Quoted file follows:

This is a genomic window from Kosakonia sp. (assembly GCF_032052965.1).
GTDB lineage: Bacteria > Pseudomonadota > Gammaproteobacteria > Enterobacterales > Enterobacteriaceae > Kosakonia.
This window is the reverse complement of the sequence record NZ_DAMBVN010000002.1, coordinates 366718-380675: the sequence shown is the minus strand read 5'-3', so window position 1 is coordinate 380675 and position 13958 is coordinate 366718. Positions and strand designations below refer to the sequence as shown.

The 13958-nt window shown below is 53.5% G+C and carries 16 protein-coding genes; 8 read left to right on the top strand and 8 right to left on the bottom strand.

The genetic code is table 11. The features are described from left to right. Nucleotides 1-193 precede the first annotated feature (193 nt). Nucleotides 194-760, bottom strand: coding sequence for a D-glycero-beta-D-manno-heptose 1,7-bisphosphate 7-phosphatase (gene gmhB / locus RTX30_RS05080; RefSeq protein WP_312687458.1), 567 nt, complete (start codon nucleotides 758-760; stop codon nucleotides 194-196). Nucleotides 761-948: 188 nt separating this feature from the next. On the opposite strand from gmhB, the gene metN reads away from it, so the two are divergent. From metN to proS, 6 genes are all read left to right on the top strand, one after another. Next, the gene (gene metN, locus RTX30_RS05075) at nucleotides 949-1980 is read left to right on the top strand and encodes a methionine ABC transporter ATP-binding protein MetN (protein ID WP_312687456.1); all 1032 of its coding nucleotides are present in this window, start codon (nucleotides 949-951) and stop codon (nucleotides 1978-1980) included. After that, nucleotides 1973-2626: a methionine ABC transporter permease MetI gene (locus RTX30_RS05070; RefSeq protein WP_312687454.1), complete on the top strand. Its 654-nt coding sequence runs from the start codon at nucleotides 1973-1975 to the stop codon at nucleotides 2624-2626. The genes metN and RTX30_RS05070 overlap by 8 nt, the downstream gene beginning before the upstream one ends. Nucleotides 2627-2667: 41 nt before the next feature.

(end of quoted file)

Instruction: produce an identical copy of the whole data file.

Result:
This is a genomic window from Kosakonia sp. (assembly GCF_032052965.1).
GTDB lineage: Bacteria > Pseudomonadota > Gammaproteobacteria > Enterobacterales > Enterobacteriaceae > Kosakonia.
This window is the reverse complement of the sequence record NZ_DAMBVN010000002.1, coordinates 366718-380675: the sequence shown is the minus strand read 5'-3', so window position 1 is coordinate 380675 and position 13958 is coordinate 366718. Positions and strand designations below refer to the sequence as shown.

The 13958-nt window shown below is 53.5% G+C and carries 16 protein-coding genes; 8 read left to right on the top strand and 8 right to left on the bottom strand.

The genetic code is table 11. The features are described from left to right. Nucleotides 1-193 precede the first annotated feature (193 nt). Nucleotides 194-760, bottom strand: coding sequence for a D-glycero-beta-D-manno-heptose 1,7-bisphosphate 7-phosphatase (gene gmhB / locus RTX30_RS05080; RefSeq protein WP_312687458.1), 567 nt, complete (start codon nucleotides 758-760; stop codon nucleotides 194-196). Nucleotides 761-948: 188 nt separating this feature from the next. On the opposite strand from gmhB, the gene metN reads away from it, so the two are divergent. From metN to proS, 6 genes are all read left to right on the top strand, one after another. Next, the gene (gene metN, locus RTX30_RS05075) at nucleotides 949-1980 is read left to right on the top strand and encodes a methionine ABC transporter ATP-binding protein MetN (protein ID WP_312687456.1); all 1032 of its coding nucleotides are present in this window, start codon (nucleotides 949-951) and stop codon (nucleotides 1978-1980) included. After that, nucleotides 1973-2626: a methionine ABC transporter permease MetI gene (locus RTX30_RS05070; RefSeq protein WP_312687454.1), complete on the top strand. Its 654-nt coding sequence runs from the start codon at nucleotides 1973-1975 to the stop codon at nucleotides 2624-2626. The genes metN and RTX30_RS05070 overlap by 8 nt, the downstream gene beginning before the upstream one ends. Nucleotides 2627-2667: 41 nt before the next feature.